Thousands of people in the Washington area had their electricity restored Tuesday, but the process was fraught with miscommunication and exasperation, and the unlucky faced another day trapped in a hot house or even surrounded by downed wires.
In the District, the city gave out boxed meals to help people whose food had spoiled, and Virginia recorded three more heat-related deaths, bringing its hot-weather toll to nine. Maryland has reported four such deaths, and the District one.
Even as utilities said they had restored power to large sections of the area in the wake of Friday’s storms, some customers complained that the companies were reporting that service was back in areas that still were dark.
And there remained late-breaking outages in homes that had been with power all along.
At 11:30 p.m. Tuesday, Pepco had about 11,800 customers without power in the District, 61,800 in Montgomery County and 11,400 in Prince George’s County.
Baltimore Gas and Electric reported 10,400 without power in Prince George’s and 500 in Montgomery. Dominion Virginia Power said it had 46,200 outages in Northern Virginia.
Some residents said long-standing, hazardous problems, such as downed trees and wires, still were unresolved.
And many spent a fourth day in steamy weather and homes with indoor readings in the upper 80s. Pools and cooling centers were opened around the region, and the District said it planned to resume school programs Thursday.
Tuesday was another toasty day, with highs in the mid-90s and more of the same forecast for Wednesday, the Fourth of July. The National Weather Service predicted readings near 100 for Thursday, Friday and Saturday.
“With three little kids, it’s very hard to explain to them what’s going on,” said Noam Parness, who said his home in Montgomery County’s Kemp Mill neighborhood had been without power since Friday.
He said the temperature inside had been around 88, with the basement a little cooler, at 83.
“Everyone’s going stir crazy,” he said.
Parness was one who said Pepco’s smartphone app erroneously reported that power was back on in his community Monday night.
“I was using my smartphone app to check the status of our outage,” he said, “and around 10:30 when I looked at it, it said, ‘You are not part of any outage group,’ which kind of indicated to me that they thought I was fixed, and we certainly weren’t.”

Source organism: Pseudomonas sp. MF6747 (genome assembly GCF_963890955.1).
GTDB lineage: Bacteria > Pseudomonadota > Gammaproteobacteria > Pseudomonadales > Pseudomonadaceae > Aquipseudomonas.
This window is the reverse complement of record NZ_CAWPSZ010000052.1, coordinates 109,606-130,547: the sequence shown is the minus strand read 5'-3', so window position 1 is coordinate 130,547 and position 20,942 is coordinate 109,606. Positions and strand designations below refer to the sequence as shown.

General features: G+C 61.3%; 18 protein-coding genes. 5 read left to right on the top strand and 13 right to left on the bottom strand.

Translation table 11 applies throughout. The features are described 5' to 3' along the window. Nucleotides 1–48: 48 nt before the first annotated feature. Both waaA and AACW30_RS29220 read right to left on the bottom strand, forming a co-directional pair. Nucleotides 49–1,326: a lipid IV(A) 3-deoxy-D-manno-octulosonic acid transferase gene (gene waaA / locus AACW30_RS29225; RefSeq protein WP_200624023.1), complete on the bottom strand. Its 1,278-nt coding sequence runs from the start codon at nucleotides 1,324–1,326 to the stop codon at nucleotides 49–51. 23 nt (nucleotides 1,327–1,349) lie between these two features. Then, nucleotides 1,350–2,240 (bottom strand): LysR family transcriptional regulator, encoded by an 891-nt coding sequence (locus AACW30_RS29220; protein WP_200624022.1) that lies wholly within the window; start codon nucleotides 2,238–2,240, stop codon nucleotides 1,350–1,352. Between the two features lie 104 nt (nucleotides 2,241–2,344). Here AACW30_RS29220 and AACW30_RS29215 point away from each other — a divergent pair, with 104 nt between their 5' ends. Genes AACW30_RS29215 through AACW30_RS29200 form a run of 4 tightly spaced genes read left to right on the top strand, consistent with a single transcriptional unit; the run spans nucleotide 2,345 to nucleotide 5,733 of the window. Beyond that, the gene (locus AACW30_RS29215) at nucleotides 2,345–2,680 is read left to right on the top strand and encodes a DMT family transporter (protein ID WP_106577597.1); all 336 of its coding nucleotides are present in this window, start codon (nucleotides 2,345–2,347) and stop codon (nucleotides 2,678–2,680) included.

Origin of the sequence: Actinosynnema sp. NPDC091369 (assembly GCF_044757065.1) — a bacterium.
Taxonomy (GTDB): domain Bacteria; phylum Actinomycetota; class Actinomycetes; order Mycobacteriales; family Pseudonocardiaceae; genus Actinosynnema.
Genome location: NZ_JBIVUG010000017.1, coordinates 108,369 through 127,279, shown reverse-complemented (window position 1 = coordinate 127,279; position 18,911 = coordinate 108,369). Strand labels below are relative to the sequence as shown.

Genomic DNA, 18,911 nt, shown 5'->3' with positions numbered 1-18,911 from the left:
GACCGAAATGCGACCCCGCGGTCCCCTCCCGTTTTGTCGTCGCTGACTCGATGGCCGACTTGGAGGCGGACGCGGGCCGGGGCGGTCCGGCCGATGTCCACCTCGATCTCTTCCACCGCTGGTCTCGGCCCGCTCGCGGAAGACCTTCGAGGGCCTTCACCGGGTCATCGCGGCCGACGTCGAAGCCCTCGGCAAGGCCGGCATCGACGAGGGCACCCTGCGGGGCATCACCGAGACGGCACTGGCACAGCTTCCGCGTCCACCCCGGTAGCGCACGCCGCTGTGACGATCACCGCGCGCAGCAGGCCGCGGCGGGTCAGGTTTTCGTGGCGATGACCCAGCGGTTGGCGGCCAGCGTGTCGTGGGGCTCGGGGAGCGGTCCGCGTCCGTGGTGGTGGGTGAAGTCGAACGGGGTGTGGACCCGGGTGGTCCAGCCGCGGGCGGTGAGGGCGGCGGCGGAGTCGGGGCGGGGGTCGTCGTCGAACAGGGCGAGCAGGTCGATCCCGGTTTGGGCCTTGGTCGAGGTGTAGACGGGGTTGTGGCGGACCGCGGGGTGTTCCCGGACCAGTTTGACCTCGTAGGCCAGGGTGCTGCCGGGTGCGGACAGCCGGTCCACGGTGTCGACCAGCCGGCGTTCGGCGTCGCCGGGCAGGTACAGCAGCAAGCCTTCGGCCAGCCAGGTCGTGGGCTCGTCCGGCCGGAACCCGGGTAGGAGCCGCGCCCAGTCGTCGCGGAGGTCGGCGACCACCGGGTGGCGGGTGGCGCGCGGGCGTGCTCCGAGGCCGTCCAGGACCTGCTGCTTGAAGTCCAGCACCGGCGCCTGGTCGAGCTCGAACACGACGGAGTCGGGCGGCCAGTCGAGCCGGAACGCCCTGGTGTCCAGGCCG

“They did bring up a small portion of the neighborhood,” he said. “So I think they thought that by bringing that up they brought the whole thing up, but they didn’t bother actually driving around to look.”
Pepco spokesman Clay Anderson said large electric feeders “know” how many people they serve. And when a damaged feeder is repaired, its computer technology “assumes that everyone has been turned on. . . . So while technology believes that all 100 people or all five people are on, someone is not.”
“It is extremely frustrating, and we know our customers are extremely upset,” he said. “That is a glitch that we have found, and we are working to repair that.”
Many were angered by what they saw as the failure to simply respond.
In South Arlington, Colleen Coyne said she was willing to “wait our turn” for Dominion to restore electricity to her one-block-long street.
But she didn’t think the 5900 block of Fourth St. South should have to wait any longer for the removal of power lines draped over the yards, cars and front porches of four houses.
Power lines stretch across the yards of Coyne and her neighbors, effectively blocking them from getting beyond their front stoops, and forcing them to crawl or crouch and scoot under the wires if they want to reach the street.
Eleven children, all younger than 14, live in the 13 houses on the block.
When Coyne and her family finally went out to eat, they had to walk down three houses, to where the wires are about chest high, and clamber under them. Her husband walks with difficulty, using a cane.
But the harder trip was when they returned home.
“Trying to crawl through those in the dark with two kids and a dog — it was harrowing,” she said.
Calls to Dominion yielded no real response.
Company spokeswoman Le-Ha Anderson said someone would contact Coyne and determine how quickly crews could get to her block.
“We aren’t asking for power. We’ll wait our turn for that,” Coyne said Tuesday under a noontime sun. “This is not about our comfort. It’s about lives and safety.”
Another glitch that aggravated customers was the middle-of-the-night robo-call that was supposed to inform people that their power was back.
Kathryn Wilderotter of Takoma Park, who said she lost power at 10:41 p.m. Friday and didn’t get it back until Tuesday night, said she requested such a call via a Pepco app on her smartphone.
But there was no indication that a call would come at 2 a.m. Tuesday, when it woke her up.
Plus, the robotic voice simply asked for her power status.
“They said, ‘If it’s flickering, press one. If it’s completely out, press two,’ ” Wilderotter said. “I was like, ‘What?’ I hit two, for completely out. And that was basically it.”
“I’ve been fairly patient with them,” she said. “Now I’m just annoyed. . . . This seemed to be an information-gathering call, not an information-giving call.”
The latter she had yet to get.
“They haven’t called, I think, because they don’t have anything to tell me,” she said.
Lena H. Sun contributed to this report.